e360: I’m intrigued that, in talking about such matters, you don’t generally speak about “restoring nature.” You speak instead of something you call “regenerative design.” What’s the difference?
Orff: Restoring nature is trying to bring back nature for nature’s sake. As much as I, too, am guilty of that desire at times, this is simply not possible because our water quality has changed, and our air and water temperatures have changed. What I’m trying to do is rebuild natural systems in a strategic way that reduces climate risk for communities.
“Rather than thinking of design as merely additive or ‘beautifying,’ we need to think about undoing our environmental mistakes.”
e360: You’ve been quoted as saying: “There’s no more natural nature. Now it’s a matter of design.” What did you mean by that?
Orff: We humans are profoundly impacting the planet. There is no “pure nature” that’s outside of us, untouched up there in the foothills somewhere. We’ve “made” the world what it is already, so now we need to take a very, very strong hand in the remaking. It is a matter of design in the sense that it requires work, intention, design, funding, political skills. It’s not a naive or nostalgic attempt to restore the past. Instead, it’s layering up natural systems to reduce risk, building this hybrid future of stewarded nature.
e360: In Staten Island you are building a breakwater offshore, but in other places you have advocated tearing down some built structures to allow water a place to go during floods.
Orff: We have to soften our shorelines, we need to remove roadways from critical migration paths. Otherwise, flash flooding will get worse, and our biodiversity will continue to plummet. So a big part of climate adaptation may simply be unbuilding what we’ve already built. Rather than thinking of design as something merely additive or “beautifying,” we need to think about undoing our environmental mistakes, like damming rivers, bulkheading our shorelines, and concretizing streams. We need to start making room for rivers and floods.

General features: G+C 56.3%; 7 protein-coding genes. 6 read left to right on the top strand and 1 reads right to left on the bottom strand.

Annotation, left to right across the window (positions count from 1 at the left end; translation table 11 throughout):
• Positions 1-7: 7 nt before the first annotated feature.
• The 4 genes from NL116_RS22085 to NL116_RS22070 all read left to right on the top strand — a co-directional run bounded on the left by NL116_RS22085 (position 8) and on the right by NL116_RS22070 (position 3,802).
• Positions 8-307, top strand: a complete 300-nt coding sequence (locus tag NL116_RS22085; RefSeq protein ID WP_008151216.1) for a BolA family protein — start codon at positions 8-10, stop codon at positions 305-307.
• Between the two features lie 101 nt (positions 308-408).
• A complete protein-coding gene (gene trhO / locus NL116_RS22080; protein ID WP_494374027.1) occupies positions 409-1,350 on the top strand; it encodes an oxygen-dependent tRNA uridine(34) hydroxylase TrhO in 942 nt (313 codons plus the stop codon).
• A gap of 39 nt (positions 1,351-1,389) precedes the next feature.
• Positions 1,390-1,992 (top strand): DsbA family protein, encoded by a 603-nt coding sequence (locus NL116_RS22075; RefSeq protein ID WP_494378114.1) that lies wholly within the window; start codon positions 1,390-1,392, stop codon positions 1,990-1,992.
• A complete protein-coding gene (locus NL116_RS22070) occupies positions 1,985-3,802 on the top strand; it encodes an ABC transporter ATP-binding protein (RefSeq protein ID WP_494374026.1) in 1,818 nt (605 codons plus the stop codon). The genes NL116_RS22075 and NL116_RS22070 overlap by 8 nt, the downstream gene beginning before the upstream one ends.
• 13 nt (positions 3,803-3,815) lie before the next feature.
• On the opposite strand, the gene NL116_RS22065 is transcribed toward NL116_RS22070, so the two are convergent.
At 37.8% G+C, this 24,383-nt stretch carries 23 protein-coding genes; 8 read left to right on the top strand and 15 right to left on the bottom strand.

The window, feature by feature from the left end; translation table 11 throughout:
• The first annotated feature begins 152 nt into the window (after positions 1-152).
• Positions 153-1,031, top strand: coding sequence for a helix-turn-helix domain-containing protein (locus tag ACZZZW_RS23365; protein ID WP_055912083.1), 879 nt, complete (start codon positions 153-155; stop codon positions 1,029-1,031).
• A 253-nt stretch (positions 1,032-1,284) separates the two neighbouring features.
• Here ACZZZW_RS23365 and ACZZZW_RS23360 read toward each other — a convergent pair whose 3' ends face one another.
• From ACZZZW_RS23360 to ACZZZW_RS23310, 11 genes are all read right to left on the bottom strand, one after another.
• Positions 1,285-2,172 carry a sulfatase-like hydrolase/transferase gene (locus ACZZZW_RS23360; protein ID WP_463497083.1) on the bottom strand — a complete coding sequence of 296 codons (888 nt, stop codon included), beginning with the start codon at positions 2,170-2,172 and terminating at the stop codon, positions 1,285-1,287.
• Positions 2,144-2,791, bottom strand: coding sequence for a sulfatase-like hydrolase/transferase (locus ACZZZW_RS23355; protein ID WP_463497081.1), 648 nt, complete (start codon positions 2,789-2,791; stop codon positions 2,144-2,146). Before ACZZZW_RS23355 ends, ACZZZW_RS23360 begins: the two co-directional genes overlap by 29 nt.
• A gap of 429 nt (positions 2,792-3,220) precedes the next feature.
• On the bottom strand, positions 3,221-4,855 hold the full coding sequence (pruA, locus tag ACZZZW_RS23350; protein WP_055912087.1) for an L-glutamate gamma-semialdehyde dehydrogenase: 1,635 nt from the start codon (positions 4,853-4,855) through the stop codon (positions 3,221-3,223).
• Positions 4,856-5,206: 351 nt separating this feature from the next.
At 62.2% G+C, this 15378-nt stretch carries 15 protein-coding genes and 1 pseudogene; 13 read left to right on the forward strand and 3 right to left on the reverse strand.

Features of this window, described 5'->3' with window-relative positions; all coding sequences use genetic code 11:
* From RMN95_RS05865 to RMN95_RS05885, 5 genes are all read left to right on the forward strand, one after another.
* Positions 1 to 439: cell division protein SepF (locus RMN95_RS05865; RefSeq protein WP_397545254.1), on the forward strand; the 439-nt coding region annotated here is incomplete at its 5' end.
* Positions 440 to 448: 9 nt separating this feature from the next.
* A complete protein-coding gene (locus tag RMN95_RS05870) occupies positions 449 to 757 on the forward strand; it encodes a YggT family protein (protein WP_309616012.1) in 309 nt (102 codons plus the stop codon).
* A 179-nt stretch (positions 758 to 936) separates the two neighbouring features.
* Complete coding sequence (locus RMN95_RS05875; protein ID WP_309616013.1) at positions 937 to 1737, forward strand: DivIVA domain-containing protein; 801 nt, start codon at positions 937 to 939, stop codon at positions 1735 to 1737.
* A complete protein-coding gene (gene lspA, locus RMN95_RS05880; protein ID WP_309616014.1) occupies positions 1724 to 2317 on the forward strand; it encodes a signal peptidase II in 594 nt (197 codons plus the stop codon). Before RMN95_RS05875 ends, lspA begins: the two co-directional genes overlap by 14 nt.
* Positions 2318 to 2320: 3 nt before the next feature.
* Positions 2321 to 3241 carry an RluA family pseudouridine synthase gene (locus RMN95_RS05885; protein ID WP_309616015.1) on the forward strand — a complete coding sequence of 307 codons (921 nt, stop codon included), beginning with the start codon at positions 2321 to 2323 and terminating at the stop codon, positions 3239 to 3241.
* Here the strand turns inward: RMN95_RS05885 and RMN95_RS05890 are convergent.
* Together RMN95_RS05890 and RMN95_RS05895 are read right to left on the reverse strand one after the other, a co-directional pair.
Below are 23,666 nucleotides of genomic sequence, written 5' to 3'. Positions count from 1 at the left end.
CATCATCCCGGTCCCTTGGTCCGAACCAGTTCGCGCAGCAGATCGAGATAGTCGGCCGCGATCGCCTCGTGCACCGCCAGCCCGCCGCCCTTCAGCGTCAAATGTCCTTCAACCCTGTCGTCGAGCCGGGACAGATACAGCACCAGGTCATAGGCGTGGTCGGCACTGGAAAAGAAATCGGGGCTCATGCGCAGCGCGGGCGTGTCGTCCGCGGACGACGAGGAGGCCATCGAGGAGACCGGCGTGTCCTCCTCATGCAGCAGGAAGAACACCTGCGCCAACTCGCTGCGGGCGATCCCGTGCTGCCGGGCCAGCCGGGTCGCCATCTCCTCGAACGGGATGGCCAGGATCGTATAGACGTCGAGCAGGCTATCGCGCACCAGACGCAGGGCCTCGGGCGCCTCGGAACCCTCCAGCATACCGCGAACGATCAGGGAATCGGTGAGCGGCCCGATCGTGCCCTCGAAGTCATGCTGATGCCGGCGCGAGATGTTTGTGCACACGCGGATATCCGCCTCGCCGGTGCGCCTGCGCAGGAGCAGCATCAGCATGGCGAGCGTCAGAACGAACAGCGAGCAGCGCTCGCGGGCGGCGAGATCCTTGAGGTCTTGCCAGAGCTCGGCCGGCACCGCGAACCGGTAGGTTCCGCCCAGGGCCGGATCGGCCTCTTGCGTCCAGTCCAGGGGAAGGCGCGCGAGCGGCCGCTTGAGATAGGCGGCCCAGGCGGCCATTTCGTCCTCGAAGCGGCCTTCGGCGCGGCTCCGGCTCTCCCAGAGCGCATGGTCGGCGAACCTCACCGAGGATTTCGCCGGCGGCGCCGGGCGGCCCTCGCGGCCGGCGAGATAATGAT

e360: We’ve tried to control nature with big infrastructure projects. But that can backfire, can’t it?
Orff: For decades, infrastructure has been constructed as “single-purpose,” often designed by engineers to isolate one element of a system and to solve one problem. For example, on Staten Island, during Superstorm Sandy, a levee designed to keep water out was overtopped, resulting in a “bathtub effect” that trapped water inside a neighborhood rather than keeping it out and resulted in several deaths. We try to lock natural systems in place. But, of course, that is not the way that natural systems respond, and it is wholly insufficient for a climate-changed environment where we’re experiencing more intense rain in many regions, where we are facing more extreme heat, where sea levels are rising. The old rules, frankly, no longer apply.